Monday, November 25, 2019

“O.K.,” “K,” “kk”

In The New York Times, a Q & A column about workplaces covers “kk,” which some younger people apparently prefer to “OK” or “K” in e-mail and texts.

The Q A-er, Caity Weaver, endorses kk:

You reply to an email with “O.K.”: For the briefest twinkling, I think “Rude.”

You reply to an email with “K”: For one terrible millisecond, I think (sobbing and feeling attacked), “He’s acting like he’s the only one who’s stressed out!”

You reply to an email with “kk”: I think “O.K.”

“Kk” is an ice-cold glass of blood: mostly neutral, slightly basic.
“An ice-cold glass of blood”? That’s a good thing? A MetaFilter thread is devoted to figuring out this brand-new metaphor. Someone there discovered Weaver’s tweeted explanation:
It’s ice cold because that’s my preferred drink temperature and when I wrote that down I thought it was funny — no other reason 🤪 And it’s blood because I wanted a glass of something that was slightly basic on the pH scale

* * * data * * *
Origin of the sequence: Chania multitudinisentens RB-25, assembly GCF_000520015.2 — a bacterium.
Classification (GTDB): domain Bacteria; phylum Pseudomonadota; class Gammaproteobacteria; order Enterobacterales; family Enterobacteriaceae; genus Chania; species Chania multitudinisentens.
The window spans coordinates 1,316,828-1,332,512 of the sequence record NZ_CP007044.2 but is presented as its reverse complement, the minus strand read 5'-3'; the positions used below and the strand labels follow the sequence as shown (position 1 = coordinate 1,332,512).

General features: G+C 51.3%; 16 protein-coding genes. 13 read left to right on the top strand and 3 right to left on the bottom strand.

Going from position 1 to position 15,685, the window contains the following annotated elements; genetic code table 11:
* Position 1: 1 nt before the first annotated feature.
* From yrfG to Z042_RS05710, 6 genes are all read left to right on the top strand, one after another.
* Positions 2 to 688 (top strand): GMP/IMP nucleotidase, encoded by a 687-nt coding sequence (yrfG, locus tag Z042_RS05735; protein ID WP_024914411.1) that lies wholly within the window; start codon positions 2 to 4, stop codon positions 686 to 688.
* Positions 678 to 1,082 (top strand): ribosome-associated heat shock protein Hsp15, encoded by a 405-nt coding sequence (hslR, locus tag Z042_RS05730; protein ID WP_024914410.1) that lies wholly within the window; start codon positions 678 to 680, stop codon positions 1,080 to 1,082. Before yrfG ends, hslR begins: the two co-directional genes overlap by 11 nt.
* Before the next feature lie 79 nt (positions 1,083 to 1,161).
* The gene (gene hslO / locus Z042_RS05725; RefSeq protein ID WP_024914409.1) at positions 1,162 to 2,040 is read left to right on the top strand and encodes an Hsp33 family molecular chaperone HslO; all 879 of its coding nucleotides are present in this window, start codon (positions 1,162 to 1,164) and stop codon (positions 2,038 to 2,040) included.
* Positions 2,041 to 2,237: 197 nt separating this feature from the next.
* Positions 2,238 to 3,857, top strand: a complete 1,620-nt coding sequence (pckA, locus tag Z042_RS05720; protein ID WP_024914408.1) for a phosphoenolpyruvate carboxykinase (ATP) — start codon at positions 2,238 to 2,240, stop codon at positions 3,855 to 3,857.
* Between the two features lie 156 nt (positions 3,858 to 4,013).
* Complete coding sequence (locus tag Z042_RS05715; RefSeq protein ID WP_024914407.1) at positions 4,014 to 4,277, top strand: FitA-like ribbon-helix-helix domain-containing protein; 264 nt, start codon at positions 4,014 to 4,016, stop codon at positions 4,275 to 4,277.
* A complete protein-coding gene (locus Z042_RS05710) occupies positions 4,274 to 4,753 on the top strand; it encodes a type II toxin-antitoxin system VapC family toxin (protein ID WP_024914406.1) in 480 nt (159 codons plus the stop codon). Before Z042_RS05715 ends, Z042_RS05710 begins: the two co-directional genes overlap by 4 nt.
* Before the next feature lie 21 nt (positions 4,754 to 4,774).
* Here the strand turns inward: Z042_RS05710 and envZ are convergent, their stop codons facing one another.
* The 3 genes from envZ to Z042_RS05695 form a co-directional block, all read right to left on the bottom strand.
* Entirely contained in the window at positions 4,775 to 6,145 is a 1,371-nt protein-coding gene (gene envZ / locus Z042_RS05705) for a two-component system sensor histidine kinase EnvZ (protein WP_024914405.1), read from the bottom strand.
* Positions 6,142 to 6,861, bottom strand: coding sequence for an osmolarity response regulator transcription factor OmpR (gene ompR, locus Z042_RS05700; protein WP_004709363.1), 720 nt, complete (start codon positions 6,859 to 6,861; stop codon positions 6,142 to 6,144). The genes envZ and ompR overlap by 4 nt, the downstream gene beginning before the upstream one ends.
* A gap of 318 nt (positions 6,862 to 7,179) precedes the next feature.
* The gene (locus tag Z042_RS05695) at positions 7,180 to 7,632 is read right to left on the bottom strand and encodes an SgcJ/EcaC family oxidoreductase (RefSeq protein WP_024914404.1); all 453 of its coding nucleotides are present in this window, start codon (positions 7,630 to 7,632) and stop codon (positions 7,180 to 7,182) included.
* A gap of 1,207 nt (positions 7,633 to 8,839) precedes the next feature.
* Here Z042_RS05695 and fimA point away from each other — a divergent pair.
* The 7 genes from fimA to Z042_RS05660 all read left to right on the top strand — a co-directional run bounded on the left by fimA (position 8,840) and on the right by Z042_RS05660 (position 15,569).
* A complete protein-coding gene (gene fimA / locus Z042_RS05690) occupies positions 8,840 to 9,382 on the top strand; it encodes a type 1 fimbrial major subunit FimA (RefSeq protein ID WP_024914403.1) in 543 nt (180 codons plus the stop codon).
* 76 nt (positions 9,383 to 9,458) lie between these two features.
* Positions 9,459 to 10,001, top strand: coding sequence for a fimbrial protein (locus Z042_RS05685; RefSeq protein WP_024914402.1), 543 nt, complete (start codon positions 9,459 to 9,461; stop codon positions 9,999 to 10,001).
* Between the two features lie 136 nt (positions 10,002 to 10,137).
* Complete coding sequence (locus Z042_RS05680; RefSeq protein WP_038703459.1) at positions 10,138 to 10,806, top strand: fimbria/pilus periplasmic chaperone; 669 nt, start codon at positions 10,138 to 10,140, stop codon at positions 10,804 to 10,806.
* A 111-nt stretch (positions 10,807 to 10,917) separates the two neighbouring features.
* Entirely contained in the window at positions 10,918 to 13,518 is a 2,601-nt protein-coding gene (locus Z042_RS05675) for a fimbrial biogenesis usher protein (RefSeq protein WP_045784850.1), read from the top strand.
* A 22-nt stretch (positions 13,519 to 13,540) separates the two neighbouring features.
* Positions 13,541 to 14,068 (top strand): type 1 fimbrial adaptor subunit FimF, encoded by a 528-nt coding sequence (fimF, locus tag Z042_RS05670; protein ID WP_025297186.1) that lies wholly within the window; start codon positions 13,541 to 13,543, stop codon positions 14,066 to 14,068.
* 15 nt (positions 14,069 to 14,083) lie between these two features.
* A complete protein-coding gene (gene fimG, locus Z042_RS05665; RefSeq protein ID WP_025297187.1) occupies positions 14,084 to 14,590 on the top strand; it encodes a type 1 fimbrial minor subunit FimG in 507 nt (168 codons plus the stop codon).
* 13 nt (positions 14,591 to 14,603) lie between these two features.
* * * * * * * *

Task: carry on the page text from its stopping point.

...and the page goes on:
I'm amused that a writer who appears so attuned to the damaging effects of one- and two-letter abbreviations is willing to use a metaphor that is, well, baffling — and blood-chilling!

“A nice hot cup of tea” or “a warm cup of cocoa” might be a better metaphor. (It would certainly taste better.) And the problems (or non-problems, I’d say) of “O.K.” and “K” could be avoided by making a keyboard shortcut to turn “OK” into the friendly, dowdy “Okeydoke.”


One practical reason to avoid “kk”: the danger, especially on a phone, of accidentally adding a third “k.”

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